Maya didn’t enjoy working in the hospice unit because losing patients was difficult for her, but she knew the work was important work, and she was good at it. Other nursing assistants didn’t care for working with the patients after their deaths, but Maya felt giving individuals respect and dignity after death was one of her most essential duties.
After Dr. Miller pronounced Mr. Emerson dead, Maya went to work preparing the body for his family to visit and for the mortuary to remove. Because body fluids can still cause infection after death, she followed standard precautions and put on gloves. Then she gathered her supplies and began to provide postmortem care to the body.
First, she closed the eyes and mouth, and then she proceeded to clean the soiled areas on Mr. Emerson’s body using a soft cloth and plain water. Often at the time of death, individuals evacuate their bowels causing soiled linens and skin and a strong, unpleasant odor. When Mr. Emerson’s body was clean, Maya placed a tag around his ankle for identification and dressed the body in a clean gown. Maya next changed the linens on Mr. Emerson’s bed. As she worked, she carefully moved Mr. Emerson’s body much as if he was an unconscious person. Even though he couldn’t hear anymore, she explained what she was doing. Once Maya finished remaking the bed, she repositioned the body in bed lying flat with the head and shoulders resting on a pillow. Then she draped a clean sheet over the body, being careful not to cover the face.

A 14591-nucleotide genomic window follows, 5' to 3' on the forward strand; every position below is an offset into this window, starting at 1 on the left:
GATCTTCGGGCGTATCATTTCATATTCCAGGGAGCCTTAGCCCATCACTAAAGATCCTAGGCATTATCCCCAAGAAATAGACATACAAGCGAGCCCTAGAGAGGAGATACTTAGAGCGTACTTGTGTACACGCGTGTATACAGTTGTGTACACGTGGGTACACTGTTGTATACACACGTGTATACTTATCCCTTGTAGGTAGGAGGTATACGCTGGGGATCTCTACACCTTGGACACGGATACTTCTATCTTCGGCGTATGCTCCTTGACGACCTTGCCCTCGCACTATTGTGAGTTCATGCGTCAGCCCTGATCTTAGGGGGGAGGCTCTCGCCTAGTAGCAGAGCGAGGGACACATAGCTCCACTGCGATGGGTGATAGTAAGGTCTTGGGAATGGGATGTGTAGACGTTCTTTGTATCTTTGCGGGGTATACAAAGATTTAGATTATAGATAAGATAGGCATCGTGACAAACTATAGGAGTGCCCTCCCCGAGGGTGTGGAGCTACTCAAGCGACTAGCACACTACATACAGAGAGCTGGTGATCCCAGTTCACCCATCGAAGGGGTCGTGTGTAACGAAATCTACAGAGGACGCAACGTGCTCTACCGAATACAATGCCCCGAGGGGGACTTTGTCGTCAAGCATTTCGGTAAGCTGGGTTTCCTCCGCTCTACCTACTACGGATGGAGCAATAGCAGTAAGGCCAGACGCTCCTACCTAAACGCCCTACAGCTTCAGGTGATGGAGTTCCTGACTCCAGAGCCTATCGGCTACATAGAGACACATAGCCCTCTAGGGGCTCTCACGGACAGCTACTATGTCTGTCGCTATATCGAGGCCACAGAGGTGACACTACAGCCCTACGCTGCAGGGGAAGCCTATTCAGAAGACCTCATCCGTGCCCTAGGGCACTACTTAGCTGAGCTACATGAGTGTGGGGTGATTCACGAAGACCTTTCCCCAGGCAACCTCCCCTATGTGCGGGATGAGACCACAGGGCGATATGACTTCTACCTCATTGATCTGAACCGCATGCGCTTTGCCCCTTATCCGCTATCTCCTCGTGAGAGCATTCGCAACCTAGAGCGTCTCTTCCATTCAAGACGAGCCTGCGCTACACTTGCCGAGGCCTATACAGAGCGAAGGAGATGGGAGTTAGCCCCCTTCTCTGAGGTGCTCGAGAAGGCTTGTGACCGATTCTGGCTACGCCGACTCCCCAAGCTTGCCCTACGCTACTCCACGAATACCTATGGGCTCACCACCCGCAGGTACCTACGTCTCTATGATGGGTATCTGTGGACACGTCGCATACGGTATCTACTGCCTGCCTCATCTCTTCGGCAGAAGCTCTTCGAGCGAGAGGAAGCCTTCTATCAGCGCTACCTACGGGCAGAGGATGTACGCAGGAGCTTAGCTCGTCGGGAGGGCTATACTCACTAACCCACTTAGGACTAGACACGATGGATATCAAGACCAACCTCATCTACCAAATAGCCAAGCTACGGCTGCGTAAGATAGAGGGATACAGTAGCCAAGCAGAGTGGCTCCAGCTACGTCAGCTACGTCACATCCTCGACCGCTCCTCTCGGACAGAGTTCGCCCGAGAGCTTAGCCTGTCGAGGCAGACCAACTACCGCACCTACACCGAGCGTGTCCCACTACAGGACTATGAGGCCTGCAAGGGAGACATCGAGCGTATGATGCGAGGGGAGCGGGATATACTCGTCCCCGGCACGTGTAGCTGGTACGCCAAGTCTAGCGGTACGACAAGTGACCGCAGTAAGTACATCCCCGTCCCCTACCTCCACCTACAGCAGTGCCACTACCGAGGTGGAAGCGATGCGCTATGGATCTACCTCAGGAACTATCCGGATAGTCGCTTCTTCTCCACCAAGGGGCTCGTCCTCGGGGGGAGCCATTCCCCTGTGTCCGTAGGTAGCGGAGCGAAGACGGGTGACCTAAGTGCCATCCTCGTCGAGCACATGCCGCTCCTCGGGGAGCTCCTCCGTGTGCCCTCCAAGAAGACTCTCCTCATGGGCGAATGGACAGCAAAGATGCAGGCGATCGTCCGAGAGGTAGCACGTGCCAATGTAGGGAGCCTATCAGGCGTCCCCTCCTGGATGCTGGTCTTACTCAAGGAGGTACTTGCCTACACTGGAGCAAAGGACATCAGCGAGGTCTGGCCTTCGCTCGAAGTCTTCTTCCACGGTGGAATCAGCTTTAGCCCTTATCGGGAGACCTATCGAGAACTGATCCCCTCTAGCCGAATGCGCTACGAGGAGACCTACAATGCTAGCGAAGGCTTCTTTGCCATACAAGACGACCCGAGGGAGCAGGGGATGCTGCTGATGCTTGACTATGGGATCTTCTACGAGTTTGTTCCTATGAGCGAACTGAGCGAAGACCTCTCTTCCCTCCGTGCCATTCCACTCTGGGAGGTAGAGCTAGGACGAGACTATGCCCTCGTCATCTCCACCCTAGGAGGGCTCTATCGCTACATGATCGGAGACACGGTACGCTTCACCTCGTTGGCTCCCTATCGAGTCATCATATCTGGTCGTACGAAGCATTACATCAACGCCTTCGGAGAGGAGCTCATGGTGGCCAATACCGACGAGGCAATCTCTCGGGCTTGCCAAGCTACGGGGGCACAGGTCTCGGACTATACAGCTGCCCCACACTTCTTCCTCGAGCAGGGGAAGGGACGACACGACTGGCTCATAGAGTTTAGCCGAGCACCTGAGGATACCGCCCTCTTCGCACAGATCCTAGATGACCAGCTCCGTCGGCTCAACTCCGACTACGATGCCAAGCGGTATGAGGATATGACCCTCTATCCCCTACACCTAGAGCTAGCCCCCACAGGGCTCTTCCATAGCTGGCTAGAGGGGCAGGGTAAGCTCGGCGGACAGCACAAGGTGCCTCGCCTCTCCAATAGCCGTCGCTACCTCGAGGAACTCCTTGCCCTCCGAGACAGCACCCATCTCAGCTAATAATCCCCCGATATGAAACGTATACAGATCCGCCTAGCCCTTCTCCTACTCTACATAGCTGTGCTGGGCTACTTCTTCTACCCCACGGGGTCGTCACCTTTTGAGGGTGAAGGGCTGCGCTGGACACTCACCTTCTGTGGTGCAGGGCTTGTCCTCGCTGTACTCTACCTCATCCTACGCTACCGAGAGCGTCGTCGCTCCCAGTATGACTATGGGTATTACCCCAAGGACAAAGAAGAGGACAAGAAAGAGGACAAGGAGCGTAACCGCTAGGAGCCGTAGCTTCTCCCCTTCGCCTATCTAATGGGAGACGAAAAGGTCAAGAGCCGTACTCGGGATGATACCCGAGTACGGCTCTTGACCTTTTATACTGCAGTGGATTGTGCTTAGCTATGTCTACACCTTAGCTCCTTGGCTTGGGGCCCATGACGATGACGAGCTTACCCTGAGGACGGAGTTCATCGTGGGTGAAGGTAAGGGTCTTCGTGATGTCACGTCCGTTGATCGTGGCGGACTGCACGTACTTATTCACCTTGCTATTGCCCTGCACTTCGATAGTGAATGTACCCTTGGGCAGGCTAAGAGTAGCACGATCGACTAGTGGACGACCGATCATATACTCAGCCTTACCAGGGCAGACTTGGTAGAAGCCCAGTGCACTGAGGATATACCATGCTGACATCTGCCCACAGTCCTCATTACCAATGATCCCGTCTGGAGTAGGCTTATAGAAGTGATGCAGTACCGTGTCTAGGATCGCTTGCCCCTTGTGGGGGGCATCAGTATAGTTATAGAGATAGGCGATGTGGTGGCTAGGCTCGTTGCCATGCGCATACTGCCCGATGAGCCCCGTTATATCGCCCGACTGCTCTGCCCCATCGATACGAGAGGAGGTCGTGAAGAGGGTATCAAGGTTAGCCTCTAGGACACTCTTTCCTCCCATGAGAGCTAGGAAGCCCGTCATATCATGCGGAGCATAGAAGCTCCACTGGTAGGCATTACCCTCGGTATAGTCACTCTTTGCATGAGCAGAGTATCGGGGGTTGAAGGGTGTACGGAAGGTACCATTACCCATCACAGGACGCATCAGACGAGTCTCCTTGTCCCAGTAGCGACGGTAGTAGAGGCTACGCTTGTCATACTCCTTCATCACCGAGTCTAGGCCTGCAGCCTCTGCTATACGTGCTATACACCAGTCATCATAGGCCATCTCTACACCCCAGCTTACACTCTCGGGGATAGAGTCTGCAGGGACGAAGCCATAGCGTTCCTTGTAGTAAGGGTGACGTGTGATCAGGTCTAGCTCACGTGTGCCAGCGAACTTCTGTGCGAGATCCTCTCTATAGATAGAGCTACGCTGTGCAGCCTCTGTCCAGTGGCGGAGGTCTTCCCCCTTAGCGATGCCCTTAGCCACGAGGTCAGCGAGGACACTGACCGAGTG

Finally, Maya turned the lights down in the room and left so that the family could have some private time with Mr. Emerson’s body. After the family leaves, she will complete the postmortem care by placing the body in a shroud, placing another ID tag on the shroud, and then documenting the care in her notes.